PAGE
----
The purpose of this question is to understand what motivates your audience on a deep level so that you can cut through the fluff and communicate with them meaningfully.  Your challenge is to understand their hopes, fears, and dreams, and then speak to the way your product or service alleviates their fears and gets them closer to their hopes and dreams.  It’s why Bud Light commercials shows people out having fun with their friends instead of talking about their actual product.  They know that their target market buys and drinks Bud Light socially for fun (not for its distinction in the beer world or its one-of-a-kind flavor).

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Bud Light Platinum Ad

 

4.    What do they think of my industry and my business?

A TIP: Confirm your target-audience’s beliefs (good and bad) around your product, service, or industry.  By confirming their unsubstantiated beliefs about your product/industry, you foster confidence in your audience that they are informed and thinking accurately about your product, which they need to make a decision to purchase.

Once confirmed, you must then dispel any fear and hesitation by addressing any negative beliefs in a direct and concrete way.  For example, we’ve found that many business owners are skeptical about the value versus the cost of a professional website.  The thinking goes, “Sure it would look nice, but do I really need it?  Will I ever actually get more customers and see a return on my investment?” We confirm this concern (check out our blog post about it here) and, to alleviate it, we offer a money-back guarantee on our work.  Being Internet technologists and entrepreneurs ourselves, we know that our work creates value for businesses.  And we’re happy to stand behind it.  It’s one way we confirm and dispel our audience’s beliefs about our product and industry.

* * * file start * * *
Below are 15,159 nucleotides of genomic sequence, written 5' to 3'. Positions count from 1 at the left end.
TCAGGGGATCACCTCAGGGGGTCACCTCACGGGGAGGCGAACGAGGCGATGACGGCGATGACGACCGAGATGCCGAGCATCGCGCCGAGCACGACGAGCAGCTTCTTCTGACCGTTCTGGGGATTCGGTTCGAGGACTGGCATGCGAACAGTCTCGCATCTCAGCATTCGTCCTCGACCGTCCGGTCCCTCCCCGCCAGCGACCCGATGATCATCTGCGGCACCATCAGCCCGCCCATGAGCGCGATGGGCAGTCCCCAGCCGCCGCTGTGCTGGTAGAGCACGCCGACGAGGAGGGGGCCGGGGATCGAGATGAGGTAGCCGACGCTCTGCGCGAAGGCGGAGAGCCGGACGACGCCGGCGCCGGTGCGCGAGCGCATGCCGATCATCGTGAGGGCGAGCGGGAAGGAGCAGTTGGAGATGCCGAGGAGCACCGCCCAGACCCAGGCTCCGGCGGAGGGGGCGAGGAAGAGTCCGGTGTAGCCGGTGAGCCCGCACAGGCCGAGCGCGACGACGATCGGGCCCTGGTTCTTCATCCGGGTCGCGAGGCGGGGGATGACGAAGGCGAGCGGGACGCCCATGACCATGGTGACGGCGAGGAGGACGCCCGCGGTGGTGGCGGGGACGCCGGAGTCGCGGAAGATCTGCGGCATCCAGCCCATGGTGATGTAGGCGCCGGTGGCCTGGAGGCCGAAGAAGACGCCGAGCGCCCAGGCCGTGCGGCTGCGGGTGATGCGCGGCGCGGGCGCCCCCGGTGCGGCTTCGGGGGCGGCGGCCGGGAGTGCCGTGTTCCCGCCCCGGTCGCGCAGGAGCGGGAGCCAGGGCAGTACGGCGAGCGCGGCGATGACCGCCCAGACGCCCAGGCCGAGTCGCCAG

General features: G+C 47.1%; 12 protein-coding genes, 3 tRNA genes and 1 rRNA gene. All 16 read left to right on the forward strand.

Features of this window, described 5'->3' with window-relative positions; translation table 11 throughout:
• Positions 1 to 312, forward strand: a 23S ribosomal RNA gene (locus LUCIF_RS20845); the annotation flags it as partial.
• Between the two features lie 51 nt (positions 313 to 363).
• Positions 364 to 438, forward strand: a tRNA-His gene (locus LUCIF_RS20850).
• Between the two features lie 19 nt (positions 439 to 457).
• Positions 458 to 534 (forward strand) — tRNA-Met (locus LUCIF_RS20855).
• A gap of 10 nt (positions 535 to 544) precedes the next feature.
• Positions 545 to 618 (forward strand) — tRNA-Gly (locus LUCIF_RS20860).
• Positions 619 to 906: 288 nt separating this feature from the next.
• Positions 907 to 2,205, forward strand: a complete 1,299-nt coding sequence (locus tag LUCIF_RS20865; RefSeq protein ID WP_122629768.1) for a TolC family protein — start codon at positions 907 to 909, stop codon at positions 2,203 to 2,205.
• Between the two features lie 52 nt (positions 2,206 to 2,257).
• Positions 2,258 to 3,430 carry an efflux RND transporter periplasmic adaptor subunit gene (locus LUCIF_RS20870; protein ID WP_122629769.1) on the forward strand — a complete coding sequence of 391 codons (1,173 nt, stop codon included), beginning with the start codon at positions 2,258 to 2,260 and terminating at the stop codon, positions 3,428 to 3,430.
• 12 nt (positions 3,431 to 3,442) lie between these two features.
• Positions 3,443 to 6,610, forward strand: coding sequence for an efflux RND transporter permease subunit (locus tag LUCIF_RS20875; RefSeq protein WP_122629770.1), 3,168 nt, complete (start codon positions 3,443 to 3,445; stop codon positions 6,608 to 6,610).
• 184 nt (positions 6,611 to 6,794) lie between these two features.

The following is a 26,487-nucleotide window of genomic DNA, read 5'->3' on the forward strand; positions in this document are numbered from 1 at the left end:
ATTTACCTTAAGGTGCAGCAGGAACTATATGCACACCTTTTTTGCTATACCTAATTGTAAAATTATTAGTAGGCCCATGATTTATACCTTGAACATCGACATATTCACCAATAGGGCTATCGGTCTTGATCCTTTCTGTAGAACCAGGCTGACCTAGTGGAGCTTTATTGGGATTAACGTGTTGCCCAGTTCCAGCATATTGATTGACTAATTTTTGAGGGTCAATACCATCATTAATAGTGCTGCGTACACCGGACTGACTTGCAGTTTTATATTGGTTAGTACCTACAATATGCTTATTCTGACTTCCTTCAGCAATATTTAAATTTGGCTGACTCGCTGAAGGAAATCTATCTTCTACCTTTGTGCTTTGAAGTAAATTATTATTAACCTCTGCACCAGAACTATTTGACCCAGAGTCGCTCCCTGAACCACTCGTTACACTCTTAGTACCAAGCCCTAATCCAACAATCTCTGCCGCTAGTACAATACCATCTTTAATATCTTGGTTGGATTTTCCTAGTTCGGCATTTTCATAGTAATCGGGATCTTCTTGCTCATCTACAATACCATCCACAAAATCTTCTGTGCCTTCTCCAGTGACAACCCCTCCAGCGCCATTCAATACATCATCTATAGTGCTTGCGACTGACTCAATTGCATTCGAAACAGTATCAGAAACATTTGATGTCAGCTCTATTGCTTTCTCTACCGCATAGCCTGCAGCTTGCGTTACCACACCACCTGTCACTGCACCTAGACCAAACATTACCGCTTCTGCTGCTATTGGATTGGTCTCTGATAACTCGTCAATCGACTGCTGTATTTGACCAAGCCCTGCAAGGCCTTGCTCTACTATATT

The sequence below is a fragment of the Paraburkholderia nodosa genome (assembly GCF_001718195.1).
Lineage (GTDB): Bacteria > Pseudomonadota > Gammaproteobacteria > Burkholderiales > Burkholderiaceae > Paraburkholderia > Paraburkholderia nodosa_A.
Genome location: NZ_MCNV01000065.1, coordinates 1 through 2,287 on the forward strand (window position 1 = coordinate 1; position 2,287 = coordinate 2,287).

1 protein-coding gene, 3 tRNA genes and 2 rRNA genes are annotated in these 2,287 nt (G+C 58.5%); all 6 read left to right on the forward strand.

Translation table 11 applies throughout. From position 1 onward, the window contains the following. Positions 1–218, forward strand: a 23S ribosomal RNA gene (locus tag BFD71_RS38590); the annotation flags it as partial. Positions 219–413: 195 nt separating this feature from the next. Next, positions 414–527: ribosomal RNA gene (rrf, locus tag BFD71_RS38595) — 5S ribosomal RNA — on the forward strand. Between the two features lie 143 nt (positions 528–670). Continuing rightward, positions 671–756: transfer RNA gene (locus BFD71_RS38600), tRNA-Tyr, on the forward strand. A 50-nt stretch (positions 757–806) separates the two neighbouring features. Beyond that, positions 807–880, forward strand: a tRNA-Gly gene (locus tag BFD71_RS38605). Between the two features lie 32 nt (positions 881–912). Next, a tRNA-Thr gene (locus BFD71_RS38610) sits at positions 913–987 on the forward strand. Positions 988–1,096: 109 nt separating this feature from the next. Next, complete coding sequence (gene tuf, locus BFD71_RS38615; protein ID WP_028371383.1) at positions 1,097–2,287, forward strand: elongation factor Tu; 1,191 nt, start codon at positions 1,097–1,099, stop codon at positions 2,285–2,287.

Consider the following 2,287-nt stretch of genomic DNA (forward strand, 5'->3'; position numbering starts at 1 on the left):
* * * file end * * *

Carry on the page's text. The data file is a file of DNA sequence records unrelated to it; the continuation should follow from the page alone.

Money Back Guarantee

5.    Why will they buy from my business?

We hope by now you’ve answered the previous four questions and the answer to this fifth and final question is obvious.  Ultimately, there is no formula for selling products and services.  Every industry, business, product and service is different, and that means audiences and the ways you communicate with them will be unique.  But knowing your audience – their hopes, fears, and dreams – and communicating with them on a level that is meaningful to them, are great strategies for improving your digital brand and marketing efforts and converting more customers.

Got your target market defined?  Awesome.  Now go speak directly to their deep fears and dreams.  Engage them on a meaningful level, and show them how your product/service will alleviate stress and fear and help them reach their goals and dreams.

When it comes to branding and marketing, we’ve got a secret:  We’re optimists!  We say plan for the best.  That’s why we employ the perfect-customer approach.  We know those perfect customers are out there, and we know that you can use the Internet to reach them.  So ask yourself, in a perfect world, who is your product or service perfect for?

  1. Du-te la site-ul meu

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    4 years ago